V.K.: First two Lord of the Rings (I waited for the video). Real meat there. Great drama with incredible depth. Sometimes, in the middle of the second movie (while watching the different life forms bicker—men, elves, dwarves, etc. ), I thought I was reliving a bit of pre-World War II history with bickering and mistrust amongst the Allied nations, as free people are usually too busy with their own lives to worry about threats that seem far away. And then—the slow as molasses Ents, who oh-so-slowly, got into the fray. If you know anything about pre-WWII history, a certain large, powerful nation closely parallels the mighty, but slow Ents.

G.S.: Most of the movies that gave me joy this year were old or really old movies that I saw for the first time, or that I saw again with delight. Some of what seem to be of the best movies of the year I have yet to see: critics are awed by Charlize Theron’s performance in Monster, for instance, or Sean Penn’s in Mystic River. (Having read Mystic River, the novel, and having read about Monster, I doubt I will be able to say that they give me “joy” once I see them, though.) And there are several more: of the new movies that I did see already, the ones that I most appreciated were Master and Commander, Whale Rider, Gods and Generals, and The Man on the Train.

What gave me joy in Master and Commander was the portrayal of men who are highly skilled at arms and in music. In our culture’s continuing reconsideration of masculinity, and in the formative portrayal of masculinity in pop culture, this is a grace note. The novels on which the film is based are much more complex in their portrayal of especially the two main characters, Jack Aubrey (a disaster on land when it comes to money and women) and Stephen Maturin (a true Enlightenment man and drug addict), and I am not suggesting that either the film or the novels provide us with paradigms of masculinity worthy of emulation. But in this limited aspect—that a soldier can also play chamber music—adds something positive to our cultural portfolio of masculinities.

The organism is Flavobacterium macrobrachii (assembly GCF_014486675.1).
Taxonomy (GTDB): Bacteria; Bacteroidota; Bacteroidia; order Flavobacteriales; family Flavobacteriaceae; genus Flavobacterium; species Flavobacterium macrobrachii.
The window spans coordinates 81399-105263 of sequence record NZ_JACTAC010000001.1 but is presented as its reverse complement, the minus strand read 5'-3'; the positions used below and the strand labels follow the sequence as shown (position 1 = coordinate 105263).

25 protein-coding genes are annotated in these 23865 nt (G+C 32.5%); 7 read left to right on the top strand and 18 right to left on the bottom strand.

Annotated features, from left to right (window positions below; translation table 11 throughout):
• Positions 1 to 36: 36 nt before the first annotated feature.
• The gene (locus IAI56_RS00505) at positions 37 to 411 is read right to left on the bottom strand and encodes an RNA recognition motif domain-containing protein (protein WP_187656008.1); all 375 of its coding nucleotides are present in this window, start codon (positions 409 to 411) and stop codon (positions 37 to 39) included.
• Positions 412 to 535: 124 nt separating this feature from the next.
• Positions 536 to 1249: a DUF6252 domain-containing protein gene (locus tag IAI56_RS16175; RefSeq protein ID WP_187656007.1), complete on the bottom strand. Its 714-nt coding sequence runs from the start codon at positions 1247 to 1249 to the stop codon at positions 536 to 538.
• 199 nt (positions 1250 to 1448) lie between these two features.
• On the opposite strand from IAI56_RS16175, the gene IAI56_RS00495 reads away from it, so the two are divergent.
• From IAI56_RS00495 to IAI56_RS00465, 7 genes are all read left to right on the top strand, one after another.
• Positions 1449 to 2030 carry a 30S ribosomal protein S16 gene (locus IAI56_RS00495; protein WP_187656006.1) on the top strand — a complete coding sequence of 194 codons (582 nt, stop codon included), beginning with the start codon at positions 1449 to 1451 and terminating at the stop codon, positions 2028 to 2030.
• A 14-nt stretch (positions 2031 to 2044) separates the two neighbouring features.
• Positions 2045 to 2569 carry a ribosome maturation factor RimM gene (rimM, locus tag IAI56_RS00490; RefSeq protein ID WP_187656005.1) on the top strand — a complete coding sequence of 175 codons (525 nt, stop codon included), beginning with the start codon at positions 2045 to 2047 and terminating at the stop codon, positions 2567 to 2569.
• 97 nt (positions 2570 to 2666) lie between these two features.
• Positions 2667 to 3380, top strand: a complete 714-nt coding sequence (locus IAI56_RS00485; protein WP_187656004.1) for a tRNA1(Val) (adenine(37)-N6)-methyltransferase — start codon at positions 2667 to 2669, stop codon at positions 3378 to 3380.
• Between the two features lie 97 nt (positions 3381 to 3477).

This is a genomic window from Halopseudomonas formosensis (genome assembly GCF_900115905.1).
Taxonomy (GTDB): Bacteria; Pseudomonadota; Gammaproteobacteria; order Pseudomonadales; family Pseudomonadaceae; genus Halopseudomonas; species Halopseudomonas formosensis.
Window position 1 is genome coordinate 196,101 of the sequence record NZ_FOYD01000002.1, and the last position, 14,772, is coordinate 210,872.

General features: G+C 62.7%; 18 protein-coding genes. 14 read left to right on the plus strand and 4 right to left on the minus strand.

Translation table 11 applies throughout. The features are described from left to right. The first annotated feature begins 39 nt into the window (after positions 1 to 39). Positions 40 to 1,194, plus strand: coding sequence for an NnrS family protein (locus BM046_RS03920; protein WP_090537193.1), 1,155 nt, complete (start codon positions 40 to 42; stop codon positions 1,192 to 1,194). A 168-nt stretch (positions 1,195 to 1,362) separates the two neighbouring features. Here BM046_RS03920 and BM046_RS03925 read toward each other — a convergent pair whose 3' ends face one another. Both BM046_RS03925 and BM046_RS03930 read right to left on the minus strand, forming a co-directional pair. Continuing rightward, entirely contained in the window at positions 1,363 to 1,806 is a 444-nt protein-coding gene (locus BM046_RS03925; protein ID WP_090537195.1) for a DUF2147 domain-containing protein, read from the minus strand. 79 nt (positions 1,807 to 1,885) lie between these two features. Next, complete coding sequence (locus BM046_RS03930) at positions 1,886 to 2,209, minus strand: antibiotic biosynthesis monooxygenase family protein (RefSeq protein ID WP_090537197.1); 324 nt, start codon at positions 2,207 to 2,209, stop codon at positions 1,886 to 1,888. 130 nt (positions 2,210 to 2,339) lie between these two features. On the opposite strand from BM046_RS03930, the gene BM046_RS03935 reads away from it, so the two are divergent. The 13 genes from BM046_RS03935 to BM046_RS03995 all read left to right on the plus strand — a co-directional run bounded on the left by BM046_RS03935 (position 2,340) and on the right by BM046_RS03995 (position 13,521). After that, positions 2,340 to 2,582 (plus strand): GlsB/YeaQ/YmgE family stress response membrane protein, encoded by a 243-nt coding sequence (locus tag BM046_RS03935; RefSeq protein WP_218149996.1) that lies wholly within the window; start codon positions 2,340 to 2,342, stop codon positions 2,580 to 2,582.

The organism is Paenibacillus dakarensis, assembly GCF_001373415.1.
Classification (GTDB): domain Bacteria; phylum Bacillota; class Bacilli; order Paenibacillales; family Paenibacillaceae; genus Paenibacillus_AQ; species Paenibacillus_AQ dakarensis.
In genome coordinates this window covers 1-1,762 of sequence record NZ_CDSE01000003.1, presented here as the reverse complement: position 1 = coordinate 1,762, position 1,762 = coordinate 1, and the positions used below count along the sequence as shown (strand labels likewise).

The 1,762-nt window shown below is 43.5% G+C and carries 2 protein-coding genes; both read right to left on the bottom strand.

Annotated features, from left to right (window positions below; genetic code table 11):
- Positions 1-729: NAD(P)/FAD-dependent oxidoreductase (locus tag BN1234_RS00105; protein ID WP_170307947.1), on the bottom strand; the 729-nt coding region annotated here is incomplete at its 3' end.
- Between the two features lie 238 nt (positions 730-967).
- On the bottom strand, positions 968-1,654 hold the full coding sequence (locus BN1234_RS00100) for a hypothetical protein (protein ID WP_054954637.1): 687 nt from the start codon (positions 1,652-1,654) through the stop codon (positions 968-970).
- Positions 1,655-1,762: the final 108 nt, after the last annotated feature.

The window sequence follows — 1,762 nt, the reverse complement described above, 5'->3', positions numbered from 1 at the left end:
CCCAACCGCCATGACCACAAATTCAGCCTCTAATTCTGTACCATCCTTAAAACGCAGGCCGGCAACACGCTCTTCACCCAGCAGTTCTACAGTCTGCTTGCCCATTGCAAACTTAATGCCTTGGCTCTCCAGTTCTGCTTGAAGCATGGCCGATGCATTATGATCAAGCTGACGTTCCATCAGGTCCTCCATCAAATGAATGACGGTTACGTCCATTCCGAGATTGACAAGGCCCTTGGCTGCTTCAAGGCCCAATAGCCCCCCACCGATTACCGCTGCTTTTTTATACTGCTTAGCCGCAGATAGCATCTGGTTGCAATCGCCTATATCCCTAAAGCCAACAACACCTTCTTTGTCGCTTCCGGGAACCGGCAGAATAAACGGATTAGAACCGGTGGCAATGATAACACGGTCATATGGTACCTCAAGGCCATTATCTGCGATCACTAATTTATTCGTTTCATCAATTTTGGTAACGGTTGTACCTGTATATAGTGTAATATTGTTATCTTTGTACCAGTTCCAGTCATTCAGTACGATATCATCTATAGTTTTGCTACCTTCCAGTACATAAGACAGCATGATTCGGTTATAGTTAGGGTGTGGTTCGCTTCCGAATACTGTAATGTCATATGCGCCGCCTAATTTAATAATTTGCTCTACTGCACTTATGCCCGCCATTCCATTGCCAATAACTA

Whale Rider provided a sad but winsome portrayal of lives lived within the tension field between modernity and an autochthonous paganism. Keisha Castle-Hughes’s acting was the true joy of the movie: she found just the right touch, and in an actress that young it was astounding.

Gods and Generals gave me joy because it allowed us a glimpse of authentic faith in the service of conflicting causes. It is rare for a movie to be able to offer a political judgment without slipping into ideological propaganda, and at the same time to offer a generous portrayal of those on both sides of a significant moral disagreement.

The Man on the Train was a smaller film that I appreciated for its quiet, fanciful, and poignant portrayal of the yearning for a different, a better, life.

J.V.: Cheaper By The Dozen—The premise of the film is that family is really all that matters. If your dreams come to find themselves at odds with your heart, then your dreams are not worth pursuing. Watching this fictitious family navigate through success and hardship in the same breath, and seeing them come to the conclusion that the bonds of family are more important than anything, made it a true joy to watch.

S.L.: Andy Goldsworthy, the subject of the documentary Rivers & Tides spends most every day outdoors, trying to understand the natural world. He doesn’t simply admire it or observe it, and never tries to master it or tame it—instead he participates with it, making temporary artworks that allow him to explore the hidden patterns, tensions, and colors present in soil, leaves, ice, rock, and wood. The film inspired me to try such experiments for myself (in attempting similar artworks on the rocky coast of Maine this summer), but more than that it pushed me to want to get my hands dirty, to try things out for myself (such as taking a yoga class). Both on the seashore and in my body, I found a resonant statement of how much God loves his creation.